Most horses find it easier to work on one rein than the other. International grand prix dressage rider Levi William Hunt has the following three exercises to help you work on your horse’s straightness.
If your horse falls in or out through the shoulder on a circle or in corners, drifts to one side when approaching a jump, or feels heavier on one rein compared to the other out hacking, this is often a sign that one side of his body is overruling the other.
Of course, rider balance and the fitting of your tack contribute to your horse’s straightness, so make sure these are correct first.
We often ride horses on the track alongside the arena fence, but this can make your horse rely on the fence line when it comes to staying straight.
Riding away from the fence line gives you an idea of how straight your horse is and how much he relies on the fence.
- When you warm up, do it away from the security of the outside track. Even riding just 1ft off the track will highlight which bend your horse prefers. Identifying this is the first step to fixing it.
- If left bend is his preference, the horse will typically fall out on the left rein and fall in on the right rein — and vice versa.
- To stop him falling out, keep your outside leg on the girth and get him reactive to the leg so that it creates a barrier between him and the wall.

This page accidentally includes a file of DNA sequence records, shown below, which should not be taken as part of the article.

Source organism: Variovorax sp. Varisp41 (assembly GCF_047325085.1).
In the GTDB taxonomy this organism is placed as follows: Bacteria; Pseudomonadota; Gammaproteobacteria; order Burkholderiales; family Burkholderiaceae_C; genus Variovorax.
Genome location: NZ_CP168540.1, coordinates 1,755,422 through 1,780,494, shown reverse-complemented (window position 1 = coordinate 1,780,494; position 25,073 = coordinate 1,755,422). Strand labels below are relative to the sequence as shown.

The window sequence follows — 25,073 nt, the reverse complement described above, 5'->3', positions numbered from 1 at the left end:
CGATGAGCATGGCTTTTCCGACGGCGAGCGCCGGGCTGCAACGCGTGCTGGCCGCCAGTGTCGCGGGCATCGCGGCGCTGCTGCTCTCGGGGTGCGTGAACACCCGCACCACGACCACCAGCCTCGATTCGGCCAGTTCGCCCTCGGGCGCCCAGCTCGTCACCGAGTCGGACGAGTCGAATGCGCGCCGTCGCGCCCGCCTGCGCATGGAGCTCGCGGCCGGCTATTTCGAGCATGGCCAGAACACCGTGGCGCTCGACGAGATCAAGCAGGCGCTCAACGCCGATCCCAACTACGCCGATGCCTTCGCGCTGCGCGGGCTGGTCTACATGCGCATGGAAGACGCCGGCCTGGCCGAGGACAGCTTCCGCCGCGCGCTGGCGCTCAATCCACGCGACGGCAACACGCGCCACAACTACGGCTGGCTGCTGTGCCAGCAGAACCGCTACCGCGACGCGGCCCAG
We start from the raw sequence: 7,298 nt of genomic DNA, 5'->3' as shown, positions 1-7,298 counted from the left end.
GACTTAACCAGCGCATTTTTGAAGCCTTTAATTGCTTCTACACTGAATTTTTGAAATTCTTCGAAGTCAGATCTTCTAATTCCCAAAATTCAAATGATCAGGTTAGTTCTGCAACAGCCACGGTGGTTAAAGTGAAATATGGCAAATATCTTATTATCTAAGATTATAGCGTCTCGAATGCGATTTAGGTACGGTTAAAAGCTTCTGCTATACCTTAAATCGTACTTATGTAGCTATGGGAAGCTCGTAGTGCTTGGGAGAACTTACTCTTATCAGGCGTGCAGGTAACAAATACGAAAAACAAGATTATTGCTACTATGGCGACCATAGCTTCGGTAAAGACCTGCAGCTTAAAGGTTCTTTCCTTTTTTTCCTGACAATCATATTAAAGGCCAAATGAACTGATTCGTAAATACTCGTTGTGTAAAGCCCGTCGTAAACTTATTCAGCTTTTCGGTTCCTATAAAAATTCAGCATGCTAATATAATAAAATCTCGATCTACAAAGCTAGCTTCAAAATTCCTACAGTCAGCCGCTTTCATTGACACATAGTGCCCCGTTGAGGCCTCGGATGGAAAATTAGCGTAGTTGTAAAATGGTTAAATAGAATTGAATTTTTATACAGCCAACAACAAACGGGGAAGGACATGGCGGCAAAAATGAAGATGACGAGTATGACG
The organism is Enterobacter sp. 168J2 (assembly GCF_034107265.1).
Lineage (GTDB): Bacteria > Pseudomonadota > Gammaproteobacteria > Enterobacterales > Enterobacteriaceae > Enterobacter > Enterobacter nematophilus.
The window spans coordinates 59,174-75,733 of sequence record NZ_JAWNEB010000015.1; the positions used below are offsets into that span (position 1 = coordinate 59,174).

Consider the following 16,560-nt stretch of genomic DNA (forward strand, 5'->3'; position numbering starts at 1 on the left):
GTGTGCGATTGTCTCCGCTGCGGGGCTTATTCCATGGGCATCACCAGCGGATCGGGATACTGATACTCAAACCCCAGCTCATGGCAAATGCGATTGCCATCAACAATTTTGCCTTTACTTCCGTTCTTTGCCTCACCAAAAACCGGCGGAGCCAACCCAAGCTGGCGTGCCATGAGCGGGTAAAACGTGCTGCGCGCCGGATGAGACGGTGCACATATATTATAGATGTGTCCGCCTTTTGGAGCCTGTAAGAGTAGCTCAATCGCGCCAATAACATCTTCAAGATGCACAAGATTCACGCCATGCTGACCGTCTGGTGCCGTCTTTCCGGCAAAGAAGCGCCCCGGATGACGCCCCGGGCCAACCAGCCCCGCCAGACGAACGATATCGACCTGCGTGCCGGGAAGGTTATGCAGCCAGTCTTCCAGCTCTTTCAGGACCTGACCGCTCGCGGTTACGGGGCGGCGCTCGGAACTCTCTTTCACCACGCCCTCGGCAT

- To prevent falling in, when you change the rein you have to keep him reactive to the leg that he would fall through.
Once you’ve identified and improved your horse’s straightness, explore the arena using the diagonal lines, quarter line, centre line and three-quarter line.
- Use visuals in front of you to draw you forwards to a goal straight ahead, such as an arena letter or a tree in the distance. Looking down will exaggerate any wobbles or crookedness, so keep your eyes up and ahead.
- Pay attention to your hands, making sure they are parallel in appearance and feel. You are the steering wheel and your job is to keep everything level. Even if the horse doesn’t feel level himself, he will begin to follow your lead.
The final step to achieving straightness is practising leg-yield.
- The most helpful thing you can do to even up your horse is to not just stop him from falling through his weaker side, but to actually push him sideways away from it.
- Apply your leg at the girth, and as you trot down the line, stay straight in your posture and move your horse sideways away from your leg.
- If your horse is particularly reluctant to move sideways then widen the rein that you are trying to head towards to help open up that side and encourage him into it.
- Leg-yielding sideways in both directions is important, but priority should be given to the more difficult side so that he starts to supple up.
- Working your horse in this way will help to limber him up and break down the barrier of stiffness that causes that feeling of unevenness in your hands and around your legs.
Top tip: don’t forget the halt!
Halting and looking at where your horse rests his head can tell you a lot about his favoured bend. Widen your hands until your horse can feel an even rein and you can see a symmetrical image of his head.
This is a great way to explain what you want without the hassle of being on the move.